Your sound is quite unique, what influenced your sound?
Singing my whole life with my sister is probably the biggest influence. We did a lot of accapella stuff, and always worked on a ton of harmonies. She's a great singer, and I think we pushed each other a lot. When you have two voices to work with, you have to keep things simple, but you don't have to be boring, which is both a relief and a challenge. We learned to adapt with the little we had, and I think my music still reflects that simplicity and adaptability.
Who are your musical influences?
It's hard for me to tell the difference between who has influenced me and who I've listened to a lot since I was younger, so I'll just go with the latter: early Suzanne Vega, Edie Brickell, Bob Dylan, The Beatles, Simon and Garfunkle, Weezer, Bruce Cockburn, Sam Phillips, Elvis Costello, Joni Mitchell. I listened to The Indigo Girls and Ani Difranco a lot in college. When I was in middle school, I was obsessed with Basia, The B-52s, Broadway musical soundtracks and popular jazz ballads from the 40's and 50's that my sister and I would play on the piano and sing from old books that we bought at garage sales.
Are you excited about going on tour?
(pause) Yes. I'm nervous also. I have a lot of work to do in a very short amount of time, and it keeps me from doing cartwheels about hitting the road and playing for a lot of different people. I wish I could do the cartwheels — they just feel a bit like a time-waster right now. That's really negative isn't it?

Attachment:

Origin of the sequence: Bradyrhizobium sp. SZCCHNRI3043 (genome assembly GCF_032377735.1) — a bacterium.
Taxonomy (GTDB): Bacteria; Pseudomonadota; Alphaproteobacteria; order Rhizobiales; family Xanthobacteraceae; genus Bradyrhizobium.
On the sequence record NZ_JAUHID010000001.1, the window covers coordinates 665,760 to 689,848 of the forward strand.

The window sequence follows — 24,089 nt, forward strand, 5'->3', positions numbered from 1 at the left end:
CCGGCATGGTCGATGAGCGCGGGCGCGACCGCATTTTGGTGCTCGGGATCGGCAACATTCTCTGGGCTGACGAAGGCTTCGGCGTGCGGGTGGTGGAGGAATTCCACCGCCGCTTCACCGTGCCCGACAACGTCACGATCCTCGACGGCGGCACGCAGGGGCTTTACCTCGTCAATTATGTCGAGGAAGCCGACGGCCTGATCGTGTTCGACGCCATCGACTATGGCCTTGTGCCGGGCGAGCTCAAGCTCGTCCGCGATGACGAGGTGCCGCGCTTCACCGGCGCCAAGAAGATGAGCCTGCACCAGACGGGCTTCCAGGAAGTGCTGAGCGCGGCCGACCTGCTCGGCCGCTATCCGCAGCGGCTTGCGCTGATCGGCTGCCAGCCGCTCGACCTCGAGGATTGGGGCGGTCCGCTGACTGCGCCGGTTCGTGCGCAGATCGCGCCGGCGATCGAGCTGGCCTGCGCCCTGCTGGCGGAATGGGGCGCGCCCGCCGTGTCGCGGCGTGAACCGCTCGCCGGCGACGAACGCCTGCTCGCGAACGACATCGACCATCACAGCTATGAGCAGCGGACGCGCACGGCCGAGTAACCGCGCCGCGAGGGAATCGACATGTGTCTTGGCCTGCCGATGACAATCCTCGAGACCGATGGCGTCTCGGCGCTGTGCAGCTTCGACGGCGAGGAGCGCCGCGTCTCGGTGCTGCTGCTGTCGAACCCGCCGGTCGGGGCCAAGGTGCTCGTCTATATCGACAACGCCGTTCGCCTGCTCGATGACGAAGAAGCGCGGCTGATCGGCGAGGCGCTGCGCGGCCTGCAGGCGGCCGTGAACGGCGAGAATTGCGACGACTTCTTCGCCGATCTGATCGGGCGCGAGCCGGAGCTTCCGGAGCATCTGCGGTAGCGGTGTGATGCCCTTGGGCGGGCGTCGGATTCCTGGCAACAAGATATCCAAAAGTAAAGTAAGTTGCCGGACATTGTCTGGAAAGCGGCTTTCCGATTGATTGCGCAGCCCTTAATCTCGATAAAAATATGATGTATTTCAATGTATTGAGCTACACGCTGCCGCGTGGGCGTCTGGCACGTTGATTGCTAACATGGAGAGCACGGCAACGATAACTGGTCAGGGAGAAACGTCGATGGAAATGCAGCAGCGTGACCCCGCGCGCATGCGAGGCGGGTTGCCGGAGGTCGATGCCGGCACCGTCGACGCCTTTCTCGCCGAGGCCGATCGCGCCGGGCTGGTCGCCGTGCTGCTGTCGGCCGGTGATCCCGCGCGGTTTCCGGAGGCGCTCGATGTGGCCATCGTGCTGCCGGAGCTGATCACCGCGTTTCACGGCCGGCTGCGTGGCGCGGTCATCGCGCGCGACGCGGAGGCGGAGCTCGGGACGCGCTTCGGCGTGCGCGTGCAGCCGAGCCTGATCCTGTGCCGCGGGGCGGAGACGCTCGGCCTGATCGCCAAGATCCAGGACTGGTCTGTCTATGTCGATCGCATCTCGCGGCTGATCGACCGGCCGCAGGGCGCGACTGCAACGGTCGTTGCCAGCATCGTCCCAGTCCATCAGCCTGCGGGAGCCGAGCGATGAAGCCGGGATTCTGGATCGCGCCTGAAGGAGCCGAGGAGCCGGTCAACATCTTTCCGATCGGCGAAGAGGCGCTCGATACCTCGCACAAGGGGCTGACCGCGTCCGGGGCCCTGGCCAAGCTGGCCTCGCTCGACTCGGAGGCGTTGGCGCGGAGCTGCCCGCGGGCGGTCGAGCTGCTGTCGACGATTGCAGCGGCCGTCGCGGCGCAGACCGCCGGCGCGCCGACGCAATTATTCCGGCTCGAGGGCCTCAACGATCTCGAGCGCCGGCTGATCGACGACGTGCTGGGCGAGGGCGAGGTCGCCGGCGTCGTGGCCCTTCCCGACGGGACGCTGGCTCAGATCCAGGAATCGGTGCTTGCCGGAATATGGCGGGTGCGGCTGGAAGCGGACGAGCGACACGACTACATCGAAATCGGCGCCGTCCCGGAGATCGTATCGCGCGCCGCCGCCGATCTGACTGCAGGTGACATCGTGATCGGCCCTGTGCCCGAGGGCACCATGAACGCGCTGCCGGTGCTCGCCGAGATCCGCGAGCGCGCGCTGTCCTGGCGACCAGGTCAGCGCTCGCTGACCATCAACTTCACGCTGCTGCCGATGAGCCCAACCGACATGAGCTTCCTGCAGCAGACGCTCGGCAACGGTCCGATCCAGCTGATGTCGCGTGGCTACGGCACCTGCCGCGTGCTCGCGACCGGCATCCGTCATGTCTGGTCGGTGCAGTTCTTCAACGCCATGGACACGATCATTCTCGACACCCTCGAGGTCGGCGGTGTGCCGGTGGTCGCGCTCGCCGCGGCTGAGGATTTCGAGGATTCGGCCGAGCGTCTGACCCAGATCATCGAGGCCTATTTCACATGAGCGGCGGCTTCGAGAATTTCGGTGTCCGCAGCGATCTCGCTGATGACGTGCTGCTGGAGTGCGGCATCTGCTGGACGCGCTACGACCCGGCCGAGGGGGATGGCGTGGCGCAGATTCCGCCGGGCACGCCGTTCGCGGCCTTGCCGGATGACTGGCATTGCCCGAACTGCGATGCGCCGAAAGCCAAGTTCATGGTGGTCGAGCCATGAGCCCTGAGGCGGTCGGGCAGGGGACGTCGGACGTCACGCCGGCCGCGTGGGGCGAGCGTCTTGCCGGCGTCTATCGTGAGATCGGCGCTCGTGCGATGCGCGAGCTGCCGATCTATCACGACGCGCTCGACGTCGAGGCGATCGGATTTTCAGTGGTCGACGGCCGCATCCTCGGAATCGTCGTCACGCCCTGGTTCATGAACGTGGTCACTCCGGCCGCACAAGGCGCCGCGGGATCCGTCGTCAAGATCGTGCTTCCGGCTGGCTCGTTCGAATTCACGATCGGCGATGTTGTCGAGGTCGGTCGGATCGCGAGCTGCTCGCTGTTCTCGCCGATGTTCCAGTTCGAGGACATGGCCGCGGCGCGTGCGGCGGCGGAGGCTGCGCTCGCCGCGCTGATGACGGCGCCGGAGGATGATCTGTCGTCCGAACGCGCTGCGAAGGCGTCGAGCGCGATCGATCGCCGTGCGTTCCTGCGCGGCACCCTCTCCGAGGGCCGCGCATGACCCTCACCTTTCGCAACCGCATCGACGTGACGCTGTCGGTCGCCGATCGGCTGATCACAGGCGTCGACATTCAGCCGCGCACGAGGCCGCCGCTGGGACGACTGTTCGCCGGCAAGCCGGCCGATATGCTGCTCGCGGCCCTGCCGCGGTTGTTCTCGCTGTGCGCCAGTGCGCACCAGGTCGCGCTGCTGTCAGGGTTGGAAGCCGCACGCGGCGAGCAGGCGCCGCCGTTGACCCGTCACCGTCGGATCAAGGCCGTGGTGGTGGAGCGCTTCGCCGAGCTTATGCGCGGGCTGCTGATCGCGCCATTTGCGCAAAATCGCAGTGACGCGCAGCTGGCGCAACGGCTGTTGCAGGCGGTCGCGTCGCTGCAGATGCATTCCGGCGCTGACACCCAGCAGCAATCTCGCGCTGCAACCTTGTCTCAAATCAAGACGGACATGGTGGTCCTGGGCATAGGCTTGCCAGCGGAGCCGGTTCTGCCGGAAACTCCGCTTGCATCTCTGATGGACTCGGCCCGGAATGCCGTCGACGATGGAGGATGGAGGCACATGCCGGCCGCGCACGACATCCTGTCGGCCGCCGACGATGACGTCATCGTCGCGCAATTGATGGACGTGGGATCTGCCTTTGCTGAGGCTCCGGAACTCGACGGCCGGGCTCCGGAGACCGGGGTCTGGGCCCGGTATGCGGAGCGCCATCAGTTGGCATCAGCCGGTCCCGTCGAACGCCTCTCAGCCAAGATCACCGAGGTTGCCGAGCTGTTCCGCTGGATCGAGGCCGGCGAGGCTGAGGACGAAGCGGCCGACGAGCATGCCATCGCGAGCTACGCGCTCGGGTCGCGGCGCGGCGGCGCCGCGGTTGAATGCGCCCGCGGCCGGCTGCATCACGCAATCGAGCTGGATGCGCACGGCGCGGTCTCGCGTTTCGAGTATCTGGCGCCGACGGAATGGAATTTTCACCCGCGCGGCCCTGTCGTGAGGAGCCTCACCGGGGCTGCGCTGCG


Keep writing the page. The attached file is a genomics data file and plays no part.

So what can we expect from Gretel in 2005?
Hopefully, a lot of live shows. We're working right now to get on the road solid for the first couple months of summer, and even though my band is going to go home for a while after that, I'm going to keep playing. In the fall, hopefully we can hit a lot of dates again. At this stage, we just want to play for people.
Why should people buy Unreturnable Dirt?
I really don't think they "should" — b/c I don't like being motivated by the kind of feeling a "should" induces in me so I'd hate to pass that on to someone else. I think people will buy it if they like the music and the impression they're given by what I'm trying to do. I mean, buy it if you feel like your life will be enhanced by it, if it will add something to your day and your existence. If it won't, then buy something else that will. There's a ton of really good music out there, and I think people should work hard to find it, and when they do, they should invest in themselves by literally buying into what the artist is trying to do, so that more goodness and beauty can come forth in the future. I hope some people will feel that way about what I'm doing. I would buy my album. (smiles) I think it's worth it, but I don't expect everyone to feel that way. If after a show, I feel like someone will only buy my album if I talk them into it, I can tell you right now, I'm not going to try and do that. Maybe they just don't dig what I'm doing, or maybe I didn't do my job as a performer and communicator. Either way, I'm not an arm-twister. People know what they like, and if they like this, they'll buy it.